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HOME : Chinese Art : Archive : Pair of Ming Glazed Terracotta Court Attendants
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Pair of Ming Glazed Terracotta Court Attendants - H.046b
Origin: China
Circa: 1368 AD to 1644 AD
Dimensions: 13.5" (34.3cm) high x 4.25" (10.8cm) wide
Collection: Chinese
Medium: Glazed Terracotta


Additional Information: SOLD

Location: United States
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Description
Upon leading a victorious rebellion against the foreign Mongul rulers of the Yuan Dynasty, a peasant named Zhu Yuanzhang seized control of China and founded the Ming Dynasty in 1368. As emperor, he founded his capital at Nanjing and adopted the name Hongwu as his reign title. Hongwu, literally meaning “vast military,” reflects the increased prestige of the army during the Ming Dynasty. Due to the very realistic threat still posed by the Mongols, Hongwu realized that a strong military was essential to Chinese prosperity. Thus, the orthodox Confucian view that the military was an inferior class to be ruled over by an elite class of scholars was reconsidered. During the Ming Dynasty, China proper was reunited after centuries of foreign incursion and occupation. Ming troops controlled Manchuria, and the Korean Joseon Dynasty respected the authority of the Ming rulers, at least nominally.

Like the founders of the Han Dynasty (206 B.C.- 220 A.D.), Hongwu was extremely suspicious of the educated courtiers that advised him and, fearful that they might attempt to overthrow him, he successfully consolidated control of all aspect of government. The strict authoritarian control Hongwu wielded over the affairs of the country was due in part to the centralized system of government he inherited from the Monguls and largely kept intact. However, Hongwu replaced the Mongul bureaucrats who had ruled the country for nearly a century with native Chinese administrators. He also reinstituted the Confucian examination system that tested would-be civic officials on their knowledge of literature and philosophy. Unlike the Song Dynasty (960-1279 A.D.), which received most of its taxes from mercantile commerce, the Ming economy was based primarily on agriculture, reflecting both the peasant roots of its founder as well as the Confucian belief that trade was ignoble and parasitic.

Culturally, the greatest innovation of the Ming Dynasty was the introduction of the novel. Developed from the folk tales of traditional storytellers, these works were transcribed in the everyday vernacular language of the people. Advances in printmaking and the increasing population of urban dwellers largely contributed to the success of these books. Architecturally, the most famous monument of the Ming Dynasty is surely the complex of temples and palaces known as the Forbidden City that was constructed in Beijing after the third ruler of the Ming Dynasty, Emperor Yongle, moved the capital there. Today, the Forbidded Palace remains one of the hallmarks of traditional Chinese architecture and is one of the most popular tourist destinations in the vast nation.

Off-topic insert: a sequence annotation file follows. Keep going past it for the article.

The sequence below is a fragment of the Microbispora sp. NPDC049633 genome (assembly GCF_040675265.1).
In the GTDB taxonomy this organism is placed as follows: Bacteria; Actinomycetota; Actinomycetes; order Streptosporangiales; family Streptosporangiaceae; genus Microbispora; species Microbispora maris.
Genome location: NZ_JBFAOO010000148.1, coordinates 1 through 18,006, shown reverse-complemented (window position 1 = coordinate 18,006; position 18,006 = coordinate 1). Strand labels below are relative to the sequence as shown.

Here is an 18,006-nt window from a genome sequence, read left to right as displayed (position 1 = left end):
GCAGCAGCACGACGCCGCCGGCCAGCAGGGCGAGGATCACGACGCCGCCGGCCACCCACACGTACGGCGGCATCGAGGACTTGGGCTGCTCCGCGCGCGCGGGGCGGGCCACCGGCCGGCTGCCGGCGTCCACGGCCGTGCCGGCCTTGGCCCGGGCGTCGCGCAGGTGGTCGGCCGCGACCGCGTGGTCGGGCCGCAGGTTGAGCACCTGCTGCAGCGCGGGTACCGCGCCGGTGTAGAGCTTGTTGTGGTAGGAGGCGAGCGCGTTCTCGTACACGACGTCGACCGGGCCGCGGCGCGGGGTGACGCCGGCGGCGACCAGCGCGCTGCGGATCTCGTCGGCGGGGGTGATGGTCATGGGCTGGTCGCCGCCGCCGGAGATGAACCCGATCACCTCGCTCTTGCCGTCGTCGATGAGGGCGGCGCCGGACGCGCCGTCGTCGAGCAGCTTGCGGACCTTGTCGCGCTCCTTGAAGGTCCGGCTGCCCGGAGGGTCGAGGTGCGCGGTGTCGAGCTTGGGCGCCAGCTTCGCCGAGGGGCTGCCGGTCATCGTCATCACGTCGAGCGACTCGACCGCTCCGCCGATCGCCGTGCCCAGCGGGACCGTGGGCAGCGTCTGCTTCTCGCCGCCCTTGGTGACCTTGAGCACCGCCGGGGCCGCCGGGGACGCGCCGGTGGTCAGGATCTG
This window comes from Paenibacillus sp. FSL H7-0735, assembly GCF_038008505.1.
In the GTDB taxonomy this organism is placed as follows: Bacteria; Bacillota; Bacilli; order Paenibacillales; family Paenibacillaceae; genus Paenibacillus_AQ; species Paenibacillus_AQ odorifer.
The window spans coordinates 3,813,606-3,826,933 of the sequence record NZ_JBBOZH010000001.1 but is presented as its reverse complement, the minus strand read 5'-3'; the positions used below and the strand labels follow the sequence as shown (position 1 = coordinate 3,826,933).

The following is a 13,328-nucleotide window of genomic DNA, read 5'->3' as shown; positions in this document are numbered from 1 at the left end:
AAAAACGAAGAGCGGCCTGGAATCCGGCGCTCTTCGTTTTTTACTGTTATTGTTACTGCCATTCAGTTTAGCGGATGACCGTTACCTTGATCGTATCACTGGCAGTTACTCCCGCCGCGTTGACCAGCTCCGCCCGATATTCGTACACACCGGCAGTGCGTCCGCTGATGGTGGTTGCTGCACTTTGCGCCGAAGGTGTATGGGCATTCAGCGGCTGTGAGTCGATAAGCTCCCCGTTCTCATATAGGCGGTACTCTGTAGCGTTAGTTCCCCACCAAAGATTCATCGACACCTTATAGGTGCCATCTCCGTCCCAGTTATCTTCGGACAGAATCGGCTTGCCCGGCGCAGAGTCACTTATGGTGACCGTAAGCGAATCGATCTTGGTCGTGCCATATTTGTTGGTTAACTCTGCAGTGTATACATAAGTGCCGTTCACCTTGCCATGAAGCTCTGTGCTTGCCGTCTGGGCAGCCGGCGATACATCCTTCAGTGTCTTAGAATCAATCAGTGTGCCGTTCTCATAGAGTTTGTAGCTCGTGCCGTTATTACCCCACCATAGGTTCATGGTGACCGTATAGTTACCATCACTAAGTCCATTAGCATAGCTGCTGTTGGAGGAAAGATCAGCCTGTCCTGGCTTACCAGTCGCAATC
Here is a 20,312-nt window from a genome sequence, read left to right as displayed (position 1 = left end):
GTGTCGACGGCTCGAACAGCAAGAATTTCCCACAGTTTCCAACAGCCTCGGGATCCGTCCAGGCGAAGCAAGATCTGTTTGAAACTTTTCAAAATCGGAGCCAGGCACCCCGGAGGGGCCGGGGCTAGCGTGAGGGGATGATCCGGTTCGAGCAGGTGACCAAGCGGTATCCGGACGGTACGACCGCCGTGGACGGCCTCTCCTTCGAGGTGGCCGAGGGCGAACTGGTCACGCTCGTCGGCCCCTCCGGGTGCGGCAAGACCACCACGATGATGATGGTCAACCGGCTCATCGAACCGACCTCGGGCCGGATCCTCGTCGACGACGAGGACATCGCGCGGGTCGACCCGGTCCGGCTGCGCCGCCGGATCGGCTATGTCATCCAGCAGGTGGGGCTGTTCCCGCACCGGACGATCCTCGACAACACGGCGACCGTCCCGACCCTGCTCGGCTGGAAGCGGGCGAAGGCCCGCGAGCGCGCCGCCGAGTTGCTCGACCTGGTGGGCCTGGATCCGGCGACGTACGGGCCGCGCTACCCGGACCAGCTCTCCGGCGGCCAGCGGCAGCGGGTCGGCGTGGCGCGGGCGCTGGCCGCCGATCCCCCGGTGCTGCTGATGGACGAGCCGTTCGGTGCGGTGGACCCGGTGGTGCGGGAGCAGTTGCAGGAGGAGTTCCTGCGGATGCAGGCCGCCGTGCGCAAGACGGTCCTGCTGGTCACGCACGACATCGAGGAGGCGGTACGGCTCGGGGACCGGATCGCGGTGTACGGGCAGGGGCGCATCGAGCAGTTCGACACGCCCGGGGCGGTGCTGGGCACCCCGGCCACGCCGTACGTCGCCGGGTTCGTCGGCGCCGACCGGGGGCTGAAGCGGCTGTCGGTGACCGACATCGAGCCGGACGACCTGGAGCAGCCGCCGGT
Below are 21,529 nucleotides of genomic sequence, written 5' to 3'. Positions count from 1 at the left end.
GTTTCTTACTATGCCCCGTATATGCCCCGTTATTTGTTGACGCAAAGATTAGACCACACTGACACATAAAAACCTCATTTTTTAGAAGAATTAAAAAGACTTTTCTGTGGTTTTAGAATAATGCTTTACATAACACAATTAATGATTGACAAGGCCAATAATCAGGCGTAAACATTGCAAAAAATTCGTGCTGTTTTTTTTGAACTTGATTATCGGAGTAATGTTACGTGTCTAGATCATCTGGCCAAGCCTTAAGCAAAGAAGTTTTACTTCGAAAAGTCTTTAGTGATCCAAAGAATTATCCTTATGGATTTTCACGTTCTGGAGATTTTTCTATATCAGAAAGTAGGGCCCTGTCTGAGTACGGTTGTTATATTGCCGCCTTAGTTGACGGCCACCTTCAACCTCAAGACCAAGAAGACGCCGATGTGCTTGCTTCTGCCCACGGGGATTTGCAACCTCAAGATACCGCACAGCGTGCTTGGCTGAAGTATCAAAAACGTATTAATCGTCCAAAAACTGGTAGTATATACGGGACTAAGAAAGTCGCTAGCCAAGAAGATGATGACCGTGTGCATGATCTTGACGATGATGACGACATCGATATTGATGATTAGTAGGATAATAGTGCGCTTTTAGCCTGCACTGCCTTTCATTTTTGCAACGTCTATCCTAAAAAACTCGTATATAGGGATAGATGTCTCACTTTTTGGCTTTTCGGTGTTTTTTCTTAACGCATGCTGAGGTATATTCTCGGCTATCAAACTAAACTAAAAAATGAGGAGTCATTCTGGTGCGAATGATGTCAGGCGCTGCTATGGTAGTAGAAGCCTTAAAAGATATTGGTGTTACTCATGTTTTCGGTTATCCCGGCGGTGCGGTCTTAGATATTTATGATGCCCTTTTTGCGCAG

These two sancai glazed figurines depict a male and female attendant presenting gifts in a ceremonial procession or waiting on superiors. The rich colored details and linear sculpting of folds is distinctive of Ming period pottery art. Modelled wearing layers of green and yellow ochre draping robes accented with a floral broach and white collar, the female attendant balances a box on her hands hidden under the folds of long sleeves. Her hair is stylistically portrayed in a flopped bun tied to the side of her head with a red clip. Her face is white and fleshy, realistically molded to convey the courtly aesthetics of the time. Her counterpart, a male attendant dressed in a cross-over robe of matching colors and pointed black cap, humbly presents himself draping a diamond patterned sash over his long, voluminous sleeves. With his eyes lowered, his demure countenance expresses humility and respect. Although the practice of burying pottery objects had dwindled by the Ming, they continued in use up to and including the Qing period. Their function of depicting the world of the living was maintained, and with advances in ceramic technologies, their appearance evolved, as seen in the application of beautiful glaze and sculpting techniques. - (H.046b)

 

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